Trying to think about life and how God makes it full

The Modern Abolitionists

Martin Wroe, a writer (and mate from theological college) has written an excellent article  here in The TimesOnline about modern day slavery, sex-trafficking, and the new abolitionists. Here’s a snippet:

“Fancy it?” asks one, a pair of long legs in fishnet stockings and suspenders lassoing male eyes. The small print was less beguiling: “Knowing that I was trafficked into London, sold to a brothel, put to work to pay off my ‘debt’, told they will beat me if I try to escape and that you’re one of 30 men I’ll have to service today. The truth isn’t sexy.”

You can aso click on the Truth Isn’t Sexy and Stop the Traffik logos on the sidebar for more info.


April 2, 2007 Posted by | culture, people trafficking | Leave a comment

Stop the Traffik

As the 25 March gets closer, this video reminds us that people are more than commodities to be bought and sold.

I will be leading a group of people from church in attending the Making Your Mark March on 24 March through central London. We’ll meet at Walthamstow Central tube station at 10am, so bring your own food and drink, comfy clothes and shoes, and a spirit that sees the image of God in everyone.

March 15, 2007 Posted by | culture, god, jesus, mission, people trafficking, religion | 2 Comments

More Precious than Gold

More Precious The Gold

Good to see Robbie Williams promoting the protest against people-trafficking.
Why not show this to your friends, youth group, church, men’s club…?

February 20, 2007 Posted by | culture, people trafficking | 3 Comments

13 things about chocolate and children


Many people are aware of the Fair Trade movement and how its involved in chocolate production and sales. But something I was not aware of was the alarming fact that people trafficking is often a part of chocolate production.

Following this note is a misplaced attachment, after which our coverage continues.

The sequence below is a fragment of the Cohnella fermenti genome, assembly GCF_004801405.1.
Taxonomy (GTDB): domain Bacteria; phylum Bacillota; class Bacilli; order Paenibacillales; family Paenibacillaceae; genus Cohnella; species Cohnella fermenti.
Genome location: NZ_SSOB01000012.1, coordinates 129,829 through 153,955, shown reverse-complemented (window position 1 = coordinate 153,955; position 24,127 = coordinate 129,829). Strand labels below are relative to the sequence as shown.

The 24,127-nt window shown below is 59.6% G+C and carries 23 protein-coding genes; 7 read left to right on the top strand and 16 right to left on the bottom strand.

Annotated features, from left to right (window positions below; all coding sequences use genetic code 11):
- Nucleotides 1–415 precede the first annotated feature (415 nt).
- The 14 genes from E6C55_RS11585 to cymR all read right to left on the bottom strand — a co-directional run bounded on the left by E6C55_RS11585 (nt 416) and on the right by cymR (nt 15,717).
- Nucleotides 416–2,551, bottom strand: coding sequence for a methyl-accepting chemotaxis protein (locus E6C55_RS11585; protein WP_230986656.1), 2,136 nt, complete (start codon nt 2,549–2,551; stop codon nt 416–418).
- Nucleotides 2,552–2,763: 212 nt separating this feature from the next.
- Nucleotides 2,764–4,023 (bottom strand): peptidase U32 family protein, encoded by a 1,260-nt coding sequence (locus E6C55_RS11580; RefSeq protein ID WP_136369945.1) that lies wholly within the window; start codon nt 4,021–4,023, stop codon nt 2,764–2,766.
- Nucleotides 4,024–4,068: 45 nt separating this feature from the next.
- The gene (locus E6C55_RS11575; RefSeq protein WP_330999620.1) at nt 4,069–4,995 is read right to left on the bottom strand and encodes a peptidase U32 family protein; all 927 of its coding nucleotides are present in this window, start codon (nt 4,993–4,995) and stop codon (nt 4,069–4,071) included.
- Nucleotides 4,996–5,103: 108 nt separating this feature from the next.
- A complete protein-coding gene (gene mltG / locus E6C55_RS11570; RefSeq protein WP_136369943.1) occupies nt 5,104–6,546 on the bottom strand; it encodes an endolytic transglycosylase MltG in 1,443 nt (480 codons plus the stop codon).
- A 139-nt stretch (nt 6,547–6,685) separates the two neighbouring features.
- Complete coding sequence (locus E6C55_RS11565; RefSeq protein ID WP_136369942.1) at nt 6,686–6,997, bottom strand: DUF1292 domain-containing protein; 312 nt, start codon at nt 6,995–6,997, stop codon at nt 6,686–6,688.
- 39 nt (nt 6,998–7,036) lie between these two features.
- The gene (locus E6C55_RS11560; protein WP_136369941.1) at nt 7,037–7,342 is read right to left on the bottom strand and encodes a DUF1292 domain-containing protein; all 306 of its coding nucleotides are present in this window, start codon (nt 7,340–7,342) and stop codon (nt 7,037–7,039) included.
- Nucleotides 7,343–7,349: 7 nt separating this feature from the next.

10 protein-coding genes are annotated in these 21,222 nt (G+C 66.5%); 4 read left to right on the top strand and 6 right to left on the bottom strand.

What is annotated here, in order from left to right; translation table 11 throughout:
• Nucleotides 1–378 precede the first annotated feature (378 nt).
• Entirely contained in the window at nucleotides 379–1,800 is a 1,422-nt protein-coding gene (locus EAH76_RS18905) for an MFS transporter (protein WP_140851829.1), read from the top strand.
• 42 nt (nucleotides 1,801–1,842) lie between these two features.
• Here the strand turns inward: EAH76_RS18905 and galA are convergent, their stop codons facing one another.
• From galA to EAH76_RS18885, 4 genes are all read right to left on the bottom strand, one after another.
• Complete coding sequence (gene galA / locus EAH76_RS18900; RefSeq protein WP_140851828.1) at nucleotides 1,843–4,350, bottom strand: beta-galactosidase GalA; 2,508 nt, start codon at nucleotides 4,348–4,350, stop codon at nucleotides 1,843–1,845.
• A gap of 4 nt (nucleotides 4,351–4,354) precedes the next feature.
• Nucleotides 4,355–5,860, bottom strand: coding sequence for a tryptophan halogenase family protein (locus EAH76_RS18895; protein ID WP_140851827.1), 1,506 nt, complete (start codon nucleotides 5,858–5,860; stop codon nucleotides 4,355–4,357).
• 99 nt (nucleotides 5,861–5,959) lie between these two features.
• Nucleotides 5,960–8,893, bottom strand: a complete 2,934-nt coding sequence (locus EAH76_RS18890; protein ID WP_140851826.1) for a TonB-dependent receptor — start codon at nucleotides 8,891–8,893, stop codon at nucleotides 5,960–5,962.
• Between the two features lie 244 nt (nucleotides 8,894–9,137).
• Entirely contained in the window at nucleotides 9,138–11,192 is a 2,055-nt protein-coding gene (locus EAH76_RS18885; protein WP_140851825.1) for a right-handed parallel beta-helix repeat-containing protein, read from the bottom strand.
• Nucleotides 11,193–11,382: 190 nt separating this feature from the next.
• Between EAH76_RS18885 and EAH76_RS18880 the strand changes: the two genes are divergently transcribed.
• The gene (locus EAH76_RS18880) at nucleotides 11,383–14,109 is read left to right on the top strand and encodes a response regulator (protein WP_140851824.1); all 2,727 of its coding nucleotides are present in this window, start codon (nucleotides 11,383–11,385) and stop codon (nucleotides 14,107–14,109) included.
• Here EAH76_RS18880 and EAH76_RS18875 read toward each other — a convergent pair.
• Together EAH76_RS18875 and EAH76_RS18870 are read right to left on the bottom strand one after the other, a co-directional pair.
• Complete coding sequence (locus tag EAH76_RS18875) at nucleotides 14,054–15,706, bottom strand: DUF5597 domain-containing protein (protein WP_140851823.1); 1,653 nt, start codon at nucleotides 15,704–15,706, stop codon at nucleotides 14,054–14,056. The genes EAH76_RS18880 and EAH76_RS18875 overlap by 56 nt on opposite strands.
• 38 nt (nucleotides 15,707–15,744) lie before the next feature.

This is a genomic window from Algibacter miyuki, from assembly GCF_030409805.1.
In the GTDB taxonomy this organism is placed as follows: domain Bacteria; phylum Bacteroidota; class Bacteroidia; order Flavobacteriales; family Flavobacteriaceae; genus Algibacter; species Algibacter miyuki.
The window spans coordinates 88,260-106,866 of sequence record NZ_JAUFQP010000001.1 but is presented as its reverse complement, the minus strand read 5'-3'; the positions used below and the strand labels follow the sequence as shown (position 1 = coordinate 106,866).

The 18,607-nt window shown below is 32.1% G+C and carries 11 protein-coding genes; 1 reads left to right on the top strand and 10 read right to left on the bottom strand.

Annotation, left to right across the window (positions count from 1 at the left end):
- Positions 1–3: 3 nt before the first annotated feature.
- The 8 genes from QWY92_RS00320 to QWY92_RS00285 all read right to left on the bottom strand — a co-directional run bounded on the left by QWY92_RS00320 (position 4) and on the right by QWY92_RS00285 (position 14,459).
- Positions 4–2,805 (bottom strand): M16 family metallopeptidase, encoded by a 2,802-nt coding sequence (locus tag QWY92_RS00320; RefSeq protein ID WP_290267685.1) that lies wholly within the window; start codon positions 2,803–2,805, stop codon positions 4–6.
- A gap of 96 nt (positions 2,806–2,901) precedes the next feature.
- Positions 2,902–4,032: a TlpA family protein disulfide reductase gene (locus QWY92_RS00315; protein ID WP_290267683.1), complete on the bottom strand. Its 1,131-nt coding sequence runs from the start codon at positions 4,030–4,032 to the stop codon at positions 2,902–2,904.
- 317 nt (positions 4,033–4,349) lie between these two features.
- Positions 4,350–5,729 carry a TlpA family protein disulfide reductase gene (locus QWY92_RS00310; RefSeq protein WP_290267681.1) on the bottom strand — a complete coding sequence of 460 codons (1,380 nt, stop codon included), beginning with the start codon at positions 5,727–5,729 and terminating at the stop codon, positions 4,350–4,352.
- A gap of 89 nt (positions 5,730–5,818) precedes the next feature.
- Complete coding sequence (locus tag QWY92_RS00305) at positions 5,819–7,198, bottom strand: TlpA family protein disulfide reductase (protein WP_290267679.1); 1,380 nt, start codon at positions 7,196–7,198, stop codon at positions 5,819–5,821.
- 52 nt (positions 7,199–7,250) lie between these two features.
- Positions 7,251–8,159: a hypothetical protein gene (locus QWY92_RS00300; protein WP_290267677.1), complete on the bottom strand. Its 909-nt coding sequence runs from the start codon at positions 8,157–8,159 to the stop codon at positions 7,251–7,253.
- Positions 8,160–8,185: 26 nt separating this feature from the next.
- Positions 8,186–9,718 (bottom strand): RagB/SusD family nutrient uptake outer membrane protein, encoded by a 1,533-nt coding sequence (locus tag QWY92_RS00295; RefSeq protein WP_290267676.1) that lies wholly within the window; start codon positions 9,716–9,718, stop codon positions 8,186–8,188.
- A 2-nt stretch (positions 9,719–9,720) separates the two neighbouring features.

Check this out. Nearly half the world’s chocolate is made from cocoa grown in the Cote D’Ivoire, in Africa. 12,000 children have been trafficked into cocoa farms in Cote D’Ivoire. When we buy chocolate we are being forced to be oppressors ourselves as we have no guarantee that the chocolate we eat is “traffik free” (as quoted on the Stop the Traffik website).

So, Stop the Traffik are suggesting there are 13 things you can do about it. That’s a whole list of things that aren’t difficult, not particularly time consuming, and not even dangerous. You might think that buying a bar of chocolate, or not buying one, is not doing much about 12,000 kids living thousands of miles away. But if you’ve thought about the decision you make, and then join a growing movement of people who are also thinking about the choices they make with a view to changing trade through the power of consumer spending, the time will come when a groundswell of changing opinion will begin to impact the cocoa market. Witness the success of the Fair Trade movement, the ever growing concern over global environmental issues, and the Make Poverty History campaign.

Each of those 12,000 kids are made in God’s image and deserve the respect their human-ness demands. Our choices with chocolate form part of our responsibility to God’s image in those kids. And the thing with us in western economies is, we are response-able.

January 16, 2007 Posted by | culture, fair trade, people trafficking | 3 Comments